3. Leverage comparative advantage: Strengthen connectivity and strategic leadership.

Tapping into stakeholders outside the usual humanitarian system can be incredibly beneficial. Being inclusive of the private sector will unlock even greater potential to address humanitarian challenges, especially in terms of harnessing technological advances like remote sensing, call data records, social media mining and more.

Within the tech sector, companies such as DigitalGlobe are leading the charge to deliver full scope geospatial information from imagery to information within that imagery, and every bit of insight therein. DigitalGlobe and Lockheed Martin have extensive experience in delivering geospatial intelligence on crisis situations moving quickly to provide near real-time insights as to the reality on the ground.

“Just as defense and intelligence organizations leverage geospatial data to answer complex questions, so too should relief organizations.”

— Rhiannan Price, DigitalGlobe

Together, DigitalGlobe and Lockheed Martin have developed the HelpNow platform to support resource deployment in responding to natural disasters. The platform leverages best-in-class satellite imagery and big data analytics to streamline responses among relief agencies.

Additionally, DigitalGlobe’s Open Data Program is a good example of private sector leadership for humanitarian response. As part of the program, DigitalGlobe proactively releases imagery to support first responders in the immediate wake of a natural disaster. Not only is this critical in terms of timely information for the emergency phase, but it also fosters a community of practice among disaster response agencies and imagery providers improving response capabilities.

4. See the whole picture: 360 degrees of risks and needs.

The integration of Human Landscape data offers a holistic view to humanitarian crises. It provides the opportunities to evaluate local resource availability, identify where at risk populations are, map ingress and egress routes, conduct damage assessments and more.

We live in an era of unprecedented access to information that often allows us to anticipate crises. For example, evidence of enhanced fortifications and the presence of heavy equipment necessary to transport armored vehicles became harbingers of potential threats to civilian populations living near military points of interest in Syria.

By way of needs and risk assessments, the human landscape, composed of satellite imagery and open-source GIS data analyses, is an indispensable resource. It offers a comprehensive perspective across sectors from food security to water availability to human rights abuses.

5. Measure shared results for collective accountability.

Satellite imagery solutions and associated analyses are great conduits to plan interventions, as well as monitor and evaluate outcomes as they unfold on the ground. From start to finish, humanitarians can iterate quickly and as the situation demands with consistent information sources.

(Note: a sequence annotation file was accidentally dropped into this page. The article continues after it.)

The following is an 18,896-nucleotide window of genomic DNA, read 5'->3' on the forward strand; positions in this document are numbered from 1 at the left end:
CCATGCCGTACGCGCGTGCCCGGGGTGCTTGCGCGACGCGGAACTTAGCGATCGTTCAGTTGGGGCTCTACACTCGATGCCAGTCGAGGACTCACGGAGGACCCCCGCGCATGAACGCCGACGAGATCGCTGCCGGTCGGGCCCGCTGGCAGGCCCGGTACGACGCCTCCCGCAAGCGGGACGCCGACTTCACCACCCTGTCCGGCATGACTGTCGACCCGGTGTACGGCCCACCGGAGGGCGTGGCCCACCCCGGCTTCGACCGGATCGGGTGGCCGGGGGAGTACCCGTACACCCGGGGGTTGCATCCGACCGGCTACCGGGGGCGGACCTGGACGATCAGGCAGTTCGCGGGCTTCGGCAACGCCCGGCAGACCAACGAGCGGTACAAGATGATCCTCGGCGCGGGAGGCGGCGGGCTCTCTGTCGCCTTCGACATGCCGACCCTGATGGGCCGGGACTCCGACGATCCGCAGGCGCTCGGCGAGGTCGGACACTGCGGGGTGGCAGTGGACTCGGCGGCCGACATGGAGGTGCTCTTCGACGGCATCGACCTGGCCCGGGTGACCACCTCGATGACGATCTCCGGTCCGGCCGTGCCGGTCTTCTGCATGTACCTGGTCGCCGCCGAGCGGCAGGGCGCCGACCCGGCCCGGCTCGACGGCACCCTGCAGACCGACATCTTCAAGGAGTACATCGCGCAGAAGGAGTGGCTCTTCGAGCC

The Satellite Sentinel Project serves as a good example of promoting transparency and accountability, plus the associated risks and tradeoffs of doing so in a humanitarian context. The public deployment of remote sensing data and collection technologies during the alleged mass atrocities in Sudan provided insight into challenges these platforms may have in these scenarios.

By advancing the practice of near-real time monitoring and documenting alleged mass atrocities, SSP ensured that when policymakers and the public fail to serve as rescuers, they are still forced to become witnesses.

Of course, imagery still represents a single source of data about alleged events within a dynamic humanitarian situation. Remote sensing analysis alone does not produce conclusive results, only interpretations. However, by combining satellite imagery with open source data and heavily enriching that data, we gain the comprehensive perspective on the human landscape; a perspective we cannot afford to ignore.

With our incredible space technology, we can see the most vulnerable who need our assistance. Let’s make sure the rest of the humanitarian community sees them as well.

For more information on how geospatial and sociocultural data can help answer critical questions about the complex Syrian crisis, take a look at The Human Landscape: Identifying and Understanding Conflict in Syria.

The views in this opinion piece do not necessarily reflect Devex's editorial views.

About the author

  • Rhiannan Price

    Rhiannan Price is director of the sustainable development practice at Maxar. Price works with partners across the development and humanitarian spectrum. She focuses on bridging the gap between what is technically feasible and what is needed by global development practitioners.